15 April 2011

Beynes There, Done That

I said goodbye to my vegetable vendor yesterday, which, like every Thursday in Beynes, was market day. I told him I was going back to America, and Franck* received this news with a remarkable lack of sentimentality: he cocked one eyebrow and exclaimed, “So I’ll see you in a couple of months, then?” Apparently, my “definitive departures” have gotten to be undramatic, even routine.

But the fact remains that I can’t afford to keep coming and going this way: can’t afford it financially, or physically, or emotionally. It’s grueling, this business of pulling up stakes every few months, packing all my belongings into heavy suitcases, and bidding farewell — no, not farewell — au revoir — to the only roof I can call my own. Sort of. And this time, I honestly don’t know when I’ll be back.

I’ve been coming to this little house for 20 years, making my first prolonged stay in 1999, when I spent an entire summer here. And here, I’ve had the opportunity to pursue a kind of housekeeping that’s remote in many ways from my old habits in New York. I cooked my first rabbit in the little kitchen, my first leg of lamb, and my first preserves. My back is stooped now from washing dishes at the little sink. (The house’s original owner, a spinster schoolteacher named Juliette Challat, was evidently very, very short.) This is the only place I’ve ever lived where I lock the front door with a skeleton key.

All the while, I have been able to live out a boyhood dream, and it seems important to bear in mind that, no matter what happens next, nothing can change that fundamental fact. I always wanted to live in France, like a Frenchman. And for seven years, I’ve done it. Not many other people can say the same. I mustn’t let myself look on this move as a retreat.

So rather than getting maudlin (or worse), I ask your indulgence as I celebrate some of the lessons I have learned, here on the sleepy banks of the Petite Mauldre, in the shade of the mirabelle tree.

What I Have Learned in Beynes

1. How to use a gas stove without a pilot light, and how not to blow up the house in the process.

2. How to mow the lawn with an electric-powered machine that has no wheels and therefore must be shoved, and that does not cut the grass so much as mash it down for a while.

3. How to do this without running over the extension cord.

4. That mowing the lawn in spring means ruining the wild violets and primaveras.

5. That the idea of gardening is better than the fact of it, particularly when you get a cold, rainy summer. There is nothing romantic about tomatoes rotting on the vine.

6. That the garden is home to many kinds of wild life, including songbirds, moles, hedgehogs, snails, all manner of insects, and the occasional feral cat, most of which are determined to destroy all nearby vegetation and not one of which recognizes your right to live there, too.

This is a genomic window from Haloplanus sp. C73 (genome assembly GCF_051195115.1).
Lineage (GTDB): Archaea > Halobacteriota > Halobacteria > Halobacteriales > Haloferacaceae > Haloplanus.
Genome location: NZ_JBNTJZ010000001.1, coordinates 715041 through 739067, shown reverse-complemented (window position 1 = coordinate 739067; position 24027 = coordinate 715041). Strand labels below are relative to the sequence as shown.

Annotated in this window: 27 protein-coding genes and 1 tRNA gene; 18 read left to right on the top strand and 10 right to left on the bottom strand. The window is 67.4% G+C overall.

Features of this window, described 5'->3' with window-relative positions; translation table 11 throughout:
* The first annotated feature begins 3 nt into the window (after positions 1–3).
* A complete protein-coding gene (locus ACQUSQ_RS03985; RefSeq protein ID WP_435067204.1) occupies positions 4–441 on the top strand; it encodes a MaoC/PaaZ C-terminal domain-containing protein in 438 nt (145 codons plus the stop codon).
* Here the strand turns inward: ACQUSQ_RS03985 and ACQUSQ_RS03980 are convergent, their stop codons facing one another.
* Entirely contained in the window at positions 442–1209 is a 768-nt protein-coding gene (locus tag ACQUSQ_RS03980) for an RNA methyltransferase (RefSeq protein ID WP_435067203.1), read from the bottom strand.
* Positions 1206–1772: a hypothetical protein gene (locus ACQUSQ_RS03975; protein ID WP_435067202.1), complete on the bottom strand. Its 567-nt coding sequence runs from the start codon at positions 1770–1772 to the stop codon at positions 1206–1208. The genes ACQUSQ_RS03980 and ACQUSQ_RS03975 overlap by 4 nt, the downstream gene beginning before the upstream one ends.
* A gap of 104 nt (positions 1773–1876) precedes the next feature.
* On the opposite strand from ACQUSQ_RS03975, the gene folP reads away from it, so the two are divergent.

7. That living on the main street means that the picket fence in front of the house will be periodically knocked down by vehicles driven by people who are in no hurry to help you repair the damage they’ve caused.

8. That the main street is the parade route for thrice-annual celebrations for the local schoolchildren, who evidently would be traumatized if they weren’t allowed every four months to dump heaps of confetti all over your doorstep, which neither they nor anyone else in town will bother to clean up afterward, and which you’ll be tracking into the house for the next year.

9. That ditto ditto dog shit ditto ditto.

10. That there is really nothing you can do to keep a white-tile floor clean in the entryway of a house on the aforementioned main street in a country village.

11. That the French penchant for do-it-yourself home repair and remodeling projects (bricolage) is much less quaint and adorable when portions of your home are indefinitely uninhabitable, and you can’t even open the back door for all the equipment and supplies stacked there, while in the meantime other, minor repair jobs go unattended. For years.

12. That if you keep your radiators clean in winter, and your clothesline hanging in summer, you’ll never need a dryer. Except during the spring and fall.

13. That keeping the larder stocked requires meticulous planning, since every store in town takes a lunch break, then closes for the night between 7 and 8, and if you aren’t on your toes, you’ll starve.

14. That living in the miraculous land of Picard frozen foods doesn’t mean much if your refrigerator doesn’t have a freezer compartment.

15. That, in France, eating alone is no excuse for skimping on the courses. Ideally, every meal should consist of a starter (perhaps soup), main course (with multiple vegetables), green salad, and cheese course, all accompanied by wine, and perhaps dessert and coffee. If you cooked a meal in your cuisine in Beynes, then it’s French cuisine, de facto, and it must be respected as such!

16. That preparing nice things for Bernard to take back to Paris and eat during the week does not guarantee that he will actually eat them. (Subtitle: “What’s That Smell?” or The Sad Fate of That Roast Chicken I Made for You the Other Weekend.)

17. That, while it’s very nice to be so close to Paris, the commute would probably drive you insane if you did it on a daily basis, and there are times when it’s really too much hassle to go into town.

18. That, therefore, it is sometimes quite easy to keep ’em down on the farm when they’ve seen the lights of gay Paree.

*NOTE: Yes, after all these years, I have learned my vegetable vendor’s first name. I overheard someone addressing him the other day.


John Yohalem said...

"I always wanted to live in France, like a Frenchman. And for seven years, I’ve done it. Not many other people can say the same."

Je t'envie, copain.

Kevin Pask said...

I'll miss it. And I haven't been there.

Michael Leddy said...

Fare forward, traveler.

Anonymous said...

Darling, I love you, but give me Park Avenue!